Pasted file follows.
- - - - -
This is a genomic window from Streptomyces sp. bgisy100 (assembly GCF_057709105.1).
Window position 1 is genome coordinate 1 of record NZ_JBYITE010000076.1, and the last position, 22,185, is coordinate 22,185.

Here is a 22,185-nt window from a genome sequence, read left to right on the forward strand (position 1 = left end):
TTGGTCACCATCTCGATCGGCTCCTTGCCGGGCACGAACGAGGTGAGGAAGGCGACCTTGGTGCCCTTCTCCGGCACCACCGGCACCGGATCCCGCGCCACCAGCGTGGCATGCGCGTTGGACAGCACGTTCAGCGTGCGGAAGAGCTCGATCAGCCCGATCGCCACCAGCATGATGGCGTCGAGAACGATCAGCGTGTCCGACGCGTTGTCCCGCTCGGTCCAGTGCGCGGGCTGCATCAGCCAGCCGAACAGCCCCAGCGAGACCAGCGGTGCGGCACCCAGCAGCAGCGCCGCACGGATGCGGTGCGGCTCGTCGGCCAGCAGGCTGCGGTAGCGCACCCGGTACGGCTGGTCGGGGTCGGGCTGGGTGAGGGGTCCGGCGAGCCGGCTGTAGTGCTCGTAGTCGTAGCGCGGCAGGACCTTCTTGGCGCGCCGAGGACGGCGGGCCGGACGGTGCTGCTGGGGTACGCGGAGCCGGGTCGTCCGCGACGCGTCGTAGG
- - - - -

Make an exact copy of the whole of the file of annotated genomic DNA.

This is a genomic window from Streptomyces sp. bgisy100 (assembly GCF_057709105.1).
Window position 1 is genome coordinate 1 of record NZ_JBYITE010000076.1, and the last position, 22,185, is coordinate 22,185.

Here is a 22,185-nt window from a genome sequence, read left to right on the forward strand (position 1 = left end):
TTGGTCACCATCTCGATCGGCTCCTTGCCGGGCACGAACGAGGTGAGGAAGGCGACCTTGGTGCCCTTCTCCGGCACCACCGGCACCGGATCCCGCGCCACCAGCGTGGCATGCGCGTTGGACAGCACGTTCAGCGTGCGGAAGAGCTCGATCAGCCCGATCGCCACCAGCATGATGGCGTCGAGAACGATCAGCGTGTCCGACGCGTTGTCCCGCTCGGTCCAGTGCGCGGGCTGCATCAGCCAGCCGAACAGCCCCAGCGAGACCAGCGGTGCGGCACCCAGCAGCAGCGCCGCACGGATGCGGTGCGGCTCGTCGGCCAGCAGGCTGCGGTAGCGCACCCGGTACGGCTGGTCGGGGTCGGGCTGGGTGAGGGGTCCGGCGAGCCGGCTGTAGTGCTCGTAGTCGTAGCGCGGCAGGACCTTCTTGGCGCGCCGAGGACGGCGGGCCGGACGGTGCTGCTGGGGTACGCGGAGCCGGGTCGTCCGCGACGCGTCGTAGG